TSU football game postponed
Published 12:00 am Friday, September 14, 2001
And on second thought…
Troy State followed suit with the SEC, Big Ten and other national athletic conferences on Thursday in postponing this weekend’s scheduled football game with visiting Appalachian State.
"Our original decision to play the game was made with the thought of pressing onward and attempting to begin the healing process following the horrendous events of the last two days," Troy State Athletics Director Johnny Williams said. "After discussing the situation with officials from Appalachian State, and contemplating the response of our supporters during the last 24 hours, we felt that the decision to postpone the game would be appropriate and in line with the majority of the college football community."
The SEC made a decision on Wednesday to go ahead with weekend football games, despite the cancellation of a majority of Saturday’s scheduled contests.
Sports events across the United States was put on an indefinite hold Tuesday when three hijacked passenger jets crashed into the two World Trade Center towers in New York City and the Pentagon in Washington D.C.
The two towers, each 110-stories in height, collapsed soon after the attacks.
TSU head coach Larry Blakeney said his players were "unhappy" with the cancellation of the game and he, himself, wished that "college football would carry on this weekend."
But in light of the circumstances, Blakeney supported the decision.
"Obviously, our players were hoping to play," Blakeney said. "But they understand the magnitude of the recent events and how they relate to all of us as Americans. There will be another day to play football. We support the decision. It was the right one in light of the other cancellations this week. If it was left up to me, though, we would play."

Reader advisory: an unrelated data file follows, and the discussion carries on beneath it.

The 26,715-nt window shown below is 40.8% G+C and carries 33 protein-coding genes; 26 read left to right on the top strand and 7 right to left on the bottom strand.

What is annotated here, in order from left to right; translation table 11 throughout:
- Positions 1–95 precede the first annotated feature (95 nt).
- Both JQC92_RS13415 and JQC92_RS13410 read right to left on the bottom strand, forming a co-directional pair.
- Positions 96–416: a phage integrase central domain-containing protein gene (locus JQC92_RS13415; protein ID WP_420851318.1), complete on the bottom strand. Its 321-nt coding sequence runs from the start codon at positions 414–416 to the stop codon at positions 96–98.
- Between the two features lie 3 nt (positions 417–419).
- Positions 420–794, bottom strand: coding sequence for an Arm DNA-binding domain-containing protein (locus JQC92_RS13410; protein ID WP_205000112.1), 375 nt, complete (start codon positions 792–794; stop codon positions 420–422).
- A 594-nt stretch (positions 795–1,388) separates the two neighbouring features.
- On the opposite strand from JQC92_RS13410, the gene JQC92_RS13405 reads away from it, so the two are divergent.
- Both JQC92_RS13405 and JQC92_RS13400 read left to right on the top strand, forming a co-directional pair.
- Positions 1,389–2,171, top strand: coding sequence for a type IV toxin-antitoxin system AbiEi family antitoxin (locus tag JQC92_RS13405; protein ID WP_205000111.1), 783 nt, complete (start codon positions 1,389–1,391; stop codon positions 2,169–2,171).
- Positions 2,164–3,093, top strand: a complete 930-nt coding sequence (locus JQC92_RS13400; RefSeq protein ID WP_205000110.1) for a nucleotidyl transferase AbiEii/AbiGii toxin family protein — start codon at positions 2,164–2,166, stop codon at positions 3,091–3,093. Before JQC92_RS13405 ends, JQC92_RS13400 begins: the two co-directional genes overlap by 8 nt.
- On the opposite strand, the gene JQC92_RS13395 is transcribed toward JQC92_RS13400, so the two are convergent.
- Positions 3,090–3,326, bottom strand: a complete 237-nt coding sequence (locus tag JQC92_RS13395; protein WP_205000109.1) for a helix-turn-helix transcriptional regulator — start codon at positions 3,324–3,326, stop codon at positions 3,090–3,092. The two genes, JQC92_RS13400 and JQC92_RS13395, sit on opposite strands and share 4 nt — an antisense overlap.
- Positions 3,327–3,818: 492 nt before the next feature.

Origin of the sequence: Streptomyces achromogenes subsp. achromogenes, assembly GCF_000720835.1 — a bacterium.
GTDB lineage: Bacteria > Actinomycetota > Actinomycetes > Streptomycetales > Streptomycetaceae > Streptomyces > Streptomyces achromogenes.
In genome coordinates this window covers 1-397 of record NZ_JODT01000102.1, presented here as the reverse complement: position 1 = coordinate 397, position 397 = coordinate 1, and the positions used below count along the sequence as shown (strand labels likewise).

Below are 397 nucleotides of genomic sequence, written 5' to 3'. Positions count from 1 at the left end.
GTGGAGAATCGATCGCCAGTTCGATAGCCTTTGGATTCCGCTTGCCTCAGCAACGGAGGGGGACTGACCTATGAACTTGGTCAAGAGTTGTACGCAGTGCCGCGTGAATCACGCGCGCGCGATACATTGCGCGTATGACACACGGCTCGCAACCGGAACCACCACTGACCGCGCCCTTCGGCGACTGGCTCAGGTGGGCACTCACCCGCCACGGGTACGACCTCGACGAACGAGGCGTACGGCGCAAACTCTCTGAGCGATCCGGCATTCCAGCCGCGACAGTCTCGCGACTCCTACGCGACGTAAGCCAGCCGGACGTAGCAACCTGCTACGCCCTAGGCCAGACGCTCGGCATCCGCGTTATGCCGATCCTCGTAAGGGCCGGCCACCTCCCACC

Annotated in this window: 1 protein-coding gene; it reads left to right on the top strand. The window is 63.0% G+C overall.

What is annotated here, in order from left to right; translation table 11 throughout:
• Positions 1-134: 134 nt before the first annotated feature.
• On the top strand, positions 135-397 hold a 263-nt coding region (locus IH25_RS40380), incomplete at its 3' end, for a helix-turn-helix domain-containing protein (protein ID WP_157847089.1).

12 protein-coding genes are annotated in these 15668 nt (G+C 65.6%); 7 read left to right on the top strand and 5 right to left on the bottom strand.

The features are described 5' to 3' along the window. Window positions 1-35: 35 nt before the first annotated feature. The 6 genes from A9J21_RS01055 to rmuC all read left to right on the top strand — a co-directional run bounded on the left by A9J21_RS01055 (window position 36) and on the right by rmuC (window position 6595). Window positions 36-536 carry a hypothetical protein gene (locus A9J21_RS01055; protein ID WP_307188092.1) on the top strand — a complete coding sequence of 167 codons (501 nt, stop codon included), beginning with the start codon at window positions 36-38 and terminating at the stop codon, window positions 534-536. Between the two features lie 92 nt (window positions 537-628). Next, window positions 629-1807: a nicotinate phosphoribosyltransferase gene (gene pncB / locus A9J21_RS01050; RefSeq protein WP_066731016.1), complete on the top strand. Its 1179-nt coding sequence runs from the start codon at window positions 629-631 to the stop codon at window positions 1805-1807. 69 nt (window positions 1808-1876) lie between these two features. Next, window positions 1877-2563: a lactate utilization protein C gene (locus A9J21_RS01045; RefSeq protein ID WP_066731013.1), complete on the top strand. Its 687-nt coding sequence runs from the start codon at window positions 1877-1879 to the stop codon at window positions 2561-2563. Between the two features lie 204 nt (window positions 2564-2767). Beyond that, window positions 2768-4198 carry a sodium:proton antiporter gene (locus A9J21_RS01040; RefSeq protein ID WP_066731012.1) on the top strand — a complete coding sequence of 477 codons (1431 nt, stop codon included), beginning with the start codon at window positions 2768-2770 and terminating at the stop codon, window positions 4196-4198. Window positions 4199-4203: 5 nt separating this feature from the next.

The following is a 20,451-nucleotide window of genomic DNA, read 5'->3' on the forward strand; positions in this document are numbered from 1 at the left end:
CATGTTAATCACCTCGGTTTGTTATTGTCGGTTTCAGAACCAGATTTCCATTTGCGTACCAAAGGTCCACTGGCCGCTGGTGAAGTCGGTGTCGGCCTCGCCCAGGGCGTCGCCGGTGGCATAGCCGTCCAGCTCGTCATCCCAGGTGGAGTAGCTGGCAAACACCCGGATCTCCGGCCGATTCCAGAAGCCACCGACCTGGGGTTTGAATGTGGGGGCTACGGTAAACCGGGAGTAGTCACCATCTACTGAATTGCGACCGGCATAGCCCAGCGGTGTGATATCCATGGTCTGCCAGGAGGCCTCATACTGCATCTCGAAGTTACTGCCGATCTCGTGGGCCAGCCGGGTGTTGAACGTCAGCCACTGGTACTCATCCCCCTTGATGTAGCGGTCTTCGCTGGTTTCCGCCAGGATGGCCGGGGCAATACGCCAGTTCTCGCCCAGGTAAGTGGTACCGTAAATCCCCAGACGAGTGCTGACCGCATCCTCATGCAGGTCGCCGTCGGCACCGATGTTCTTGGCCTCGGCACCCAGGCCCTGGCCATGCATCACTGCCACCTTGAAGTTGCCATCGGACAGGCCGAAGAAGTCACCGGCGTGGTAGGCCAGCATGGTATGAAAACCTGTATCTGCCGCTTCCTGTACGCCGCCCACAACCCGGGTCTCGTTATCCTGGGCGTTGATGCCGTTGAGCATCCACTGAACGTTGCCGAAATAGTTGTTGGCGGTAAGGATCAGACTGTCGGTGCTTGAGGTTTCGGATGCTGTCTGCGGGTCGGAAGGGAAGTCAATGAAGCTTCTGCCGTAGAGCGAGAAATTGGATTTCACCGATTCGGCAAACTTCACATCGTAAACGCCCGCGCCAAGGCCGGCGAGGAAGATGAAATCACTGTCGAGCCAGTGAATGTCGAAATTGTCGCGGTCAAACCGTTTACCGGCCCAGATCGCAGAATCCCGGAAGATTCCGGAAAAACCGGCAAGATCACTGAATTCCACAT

"We had everything worked out with Appalachian State and were ready to play." said Blakeney about the would be visiting team, who would have bussed down to Troy on Friday from Boone, N.C. "But this is what we were told to do and we’ll follow it."
Although there wasn’t an official recommendation to postpone from the NCAA, college football’s governing body, Blakeney said growing "negative press" against the SEC and other conferences who wished to play on Saturday, probably led to this weekend’s cancellations.
"This wasn’t anything mandated by the NCAA. They were willing to let those play who wanted to play," said Blakeney. "This came from the presidents and people at the top of the conferences. I believe the pressure not to play got to them."
Once the SEC and Big Ten decided not go ahead with this weekend’s schedule, other conferences, along with 1-A Independent TSU, soon came to the same decision.
The National Football League had also announced on Wednesday that it would not play the second week of its regular season on Sunday.
"That was a good decision on their part," said Blakeney. "I didn’t think the NFL should have played anyway, considering the travel and the big crowds those team have to deal with."